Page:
He had almost three-quarters of the driveway shoveled when he stood up once again and looked down the street. He could see a man moving beneath a street light. He wore an old long coat and a brimmed hat. Daniel continued to shovel the rest of the driveway. In between the scrapes of the shovel against the concrete, he could hear the man’s footsteps crunching in the snow. He glanced up and saw him coming closer to the house. His head was down, looking at the street as he walked along the side of the road, the wind blowing his long coat behind him.

Daniel had nearly completed the shoveling when the footsteps had become fairly loud. He looked up to see the man stop at the end of his driveway.

"Merry Christmas," Daniel called out.

The man raised his head to reveal a face from underneath his hat. He was probably in his late thirties and he looked at Daniel with eyes so blue you would swear that the sky was just behind them. He smiled at Daniel and looked up at the living room window.

"I can smell those gingerbread cookies from here," he said.

Daniel stared at him in disbelief. Could he really smell the cookies from all the way out here? He thought to himself.

"Do you live around here?" asked Daniel.

"No, I had a call and came to answer it," the man replied.

Daniel stared at the man. He had a presence about him that was hard to describe. He appeared to be a humble, poor man, but had an inner glow and confidence that seemed to be of royalty.

"Would you like me to help you make the snow angels?" the man asked.

Daniel dropped his shovel on the driveway, and though he found this man to be very odd indeed, he found himself trusting him. He knew somehow that he meant no harm to him.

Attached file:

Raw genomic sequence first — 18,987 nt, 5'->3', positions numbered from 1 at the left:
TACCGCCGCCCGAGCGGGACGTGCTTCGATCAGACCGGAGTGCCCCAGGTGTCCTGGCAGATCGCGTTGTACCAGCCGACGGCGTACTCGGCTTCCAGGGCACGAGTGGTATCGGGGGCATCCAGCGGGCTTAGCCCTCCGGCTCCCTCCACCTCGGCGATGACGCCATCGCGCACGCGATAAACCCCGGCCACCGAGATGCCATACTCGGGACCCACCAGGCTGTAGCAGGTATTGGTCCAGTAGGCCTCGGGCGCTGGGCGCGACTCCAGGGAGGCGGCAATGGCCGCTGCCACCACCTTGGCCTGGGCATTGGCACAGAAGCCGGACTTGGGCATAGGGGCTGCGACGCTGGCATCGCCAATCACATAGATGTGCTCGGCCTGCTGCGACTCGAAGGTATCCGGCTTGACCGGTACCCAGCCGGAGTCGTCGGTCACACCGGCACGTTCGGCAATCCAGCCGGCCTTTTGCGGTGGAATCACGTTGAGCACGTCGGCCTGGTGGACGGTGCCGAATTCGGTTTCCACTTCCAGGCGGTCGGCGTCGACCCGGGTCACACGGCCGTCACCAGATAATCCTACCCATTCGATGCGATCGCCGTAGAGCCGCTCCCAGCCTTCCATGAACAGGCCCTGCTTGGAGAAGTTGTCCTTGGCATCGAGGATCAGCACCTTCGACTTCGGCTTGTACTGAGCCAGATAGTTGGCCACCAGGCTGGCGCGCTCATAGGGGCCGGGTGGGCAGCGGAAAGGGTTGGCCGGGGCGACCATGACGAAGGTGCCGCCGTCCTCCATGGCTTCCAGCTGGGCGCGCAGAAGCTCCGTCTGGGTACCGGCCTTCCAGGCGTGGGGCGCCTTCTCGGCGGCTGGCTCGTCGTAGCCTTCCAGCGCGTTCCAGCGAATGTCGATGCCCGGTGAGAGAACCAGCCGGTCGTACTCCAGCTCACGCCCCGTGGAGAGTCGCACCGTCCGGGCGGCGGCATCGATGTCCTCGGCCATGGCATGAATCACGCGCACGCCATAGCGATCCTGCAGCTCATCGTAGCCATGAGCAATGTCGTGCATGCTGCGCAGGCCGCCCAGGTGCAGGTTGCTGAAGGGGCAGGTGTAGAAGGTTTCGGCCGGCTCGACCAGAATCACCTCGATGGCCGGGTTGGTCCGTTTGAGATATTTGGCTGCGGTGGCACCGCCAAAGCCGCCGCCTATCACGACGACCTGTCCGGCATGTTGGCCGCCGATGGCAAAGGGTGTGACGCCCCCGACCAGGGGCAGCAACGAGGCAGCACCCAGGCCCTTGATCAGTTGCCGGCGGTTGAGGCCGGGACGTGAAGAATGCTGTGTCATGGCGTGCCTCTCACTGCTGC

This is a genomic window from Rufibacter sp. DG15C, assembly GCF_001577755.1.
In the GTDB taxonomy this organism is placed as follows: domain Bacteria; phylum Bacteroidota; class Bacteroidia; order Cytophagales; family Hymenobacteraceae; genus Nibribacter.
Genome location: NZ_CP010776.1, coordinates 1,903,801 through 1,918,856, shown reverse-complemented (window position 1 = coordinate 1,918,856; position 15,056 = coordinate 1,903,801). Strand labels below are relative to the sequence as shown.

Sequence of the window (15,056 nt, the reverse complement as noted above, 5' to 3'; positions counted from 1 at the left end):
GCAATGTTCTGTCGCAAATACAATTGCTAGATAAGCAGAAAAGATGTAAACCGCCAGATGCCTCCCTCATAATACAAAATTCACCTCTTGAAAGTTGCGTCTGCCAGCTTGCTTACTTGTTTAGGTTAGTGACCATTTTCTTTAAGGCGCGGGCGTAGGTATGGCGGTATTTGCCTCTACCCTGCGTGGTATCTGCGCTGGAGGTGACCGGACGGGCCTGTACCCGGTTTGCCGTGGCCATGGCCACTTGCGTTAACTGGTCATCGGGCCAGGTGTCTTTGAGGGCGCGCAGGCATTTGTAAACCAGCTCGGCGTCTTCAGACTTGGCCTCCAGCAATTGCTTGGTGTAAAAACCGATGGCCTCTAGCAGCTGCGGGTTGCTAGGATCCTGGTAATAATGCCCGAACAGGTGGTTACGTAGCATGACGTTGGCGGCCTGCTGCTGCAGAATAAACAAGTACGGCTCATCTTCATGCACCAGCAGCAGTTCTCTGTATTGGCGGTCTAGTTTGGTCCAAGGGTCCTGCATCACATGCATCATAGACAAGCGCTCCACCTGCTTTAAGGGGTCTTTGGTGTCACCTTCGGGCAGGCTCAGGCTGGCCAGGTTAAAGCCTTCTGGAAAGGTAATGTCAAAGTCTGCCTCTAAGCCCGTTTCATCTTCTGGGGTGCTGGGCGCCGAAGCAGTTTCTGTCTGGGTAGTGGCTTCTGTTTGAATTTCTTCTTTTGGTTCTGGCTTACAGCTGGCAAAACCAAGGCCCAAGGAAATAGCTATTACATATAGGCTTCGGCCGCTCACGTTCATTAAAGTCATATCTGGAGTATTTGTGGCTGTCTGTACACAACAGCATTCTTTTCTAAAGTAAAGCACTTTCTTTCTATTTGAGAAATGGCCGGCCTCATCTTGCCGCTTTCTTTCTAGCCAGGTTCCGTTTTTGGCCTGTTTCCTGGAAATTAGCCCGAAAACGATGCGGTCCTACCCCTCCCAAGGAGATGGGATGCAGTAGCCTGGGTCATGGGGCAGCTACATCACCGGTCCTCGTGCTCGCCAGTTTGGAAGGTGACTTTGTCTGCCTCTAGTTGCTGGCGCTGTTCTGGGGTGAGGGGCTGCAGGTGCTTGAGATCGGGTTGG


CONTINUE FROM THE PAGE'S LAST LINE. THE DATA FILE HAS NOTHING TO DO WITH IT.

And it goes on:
"I would like that," he replied.

Daniel and the man went into the snow-covered front yard. Lying next to each other, at arms width apart, they began to move their arms and legs making snow angels just below the living room window. Afterwards, they stood up together and moved backwards a few steps. Daniel, admiring the perfect snow angels they had just made, smiled broadly. He looked toward the living room window and saw his wife and daughter taking the gingerbread cookies from the oven.

His eyes moved back to the snow angels again, and he noticed that there were no footprints in the snow. Only the two angels had disrupted the snow covered ground. He turned and faced the man, who tipped his hat and smiled. Daniel looked out at the shoveled driveway. Lying next to the dropped shovel he saw himself!

"You will always be in Maisha’s mind and her heart. She will know the sacrifice you made by the Christmas snow angels," the man said.

"She isn’t going to die?" he asked.

The man looked at Daniel with those tender, blue eyes. "You have saved her, Daniel, with your Christmas wish and your love. Come, take one more look and we will go."

Daniel looked back at the living room window and beamed as he watched his wife and daughter take the gingerbread cookies off the cookie sheet and slide them onto the serving dish. He moved his hand up to his lips and blew them one last kiss. He turned to the man with the brimmed hat and together they walked down the snow covered street.

Every Christmas thereafter, Maisha would wake up to two snow angels just underneath her living room window, and she would remember the night of her father’s last Christmas. The night in which she was miraculously cured.

 


 

This story is provided by the author for your enjoyment. Please help support this artistic venue by purchasing a novel.

 

Get your copy from these fine retailers

E. Motketsan - Wounded Crows don't Fly

Barnes & Noble.com - www.bn.com

Amazon.com

E. Motketsan - While in Pursuit of the Perfect Ballad

Amazon.com

Barnes & Noble.com - www.bn.com

E. Motketsan - Logo

Amazon.com

 

 


E. Motketsan's latest novel Logo

 

E. Motketsan Book Reviews

Sitemap, Contact

© Copyright 2003 - 2010 E. Motketsan and Talk Eddy. All rights reserved. 

No material may be used from this site without prior written consent from author E. Motketsan. 

L10 Web Stats Reporter 3.15 LevelTen Hit Counter - Free Web Counters
LevelTen Web Design Company - Website Development, Flash & Graphic Designers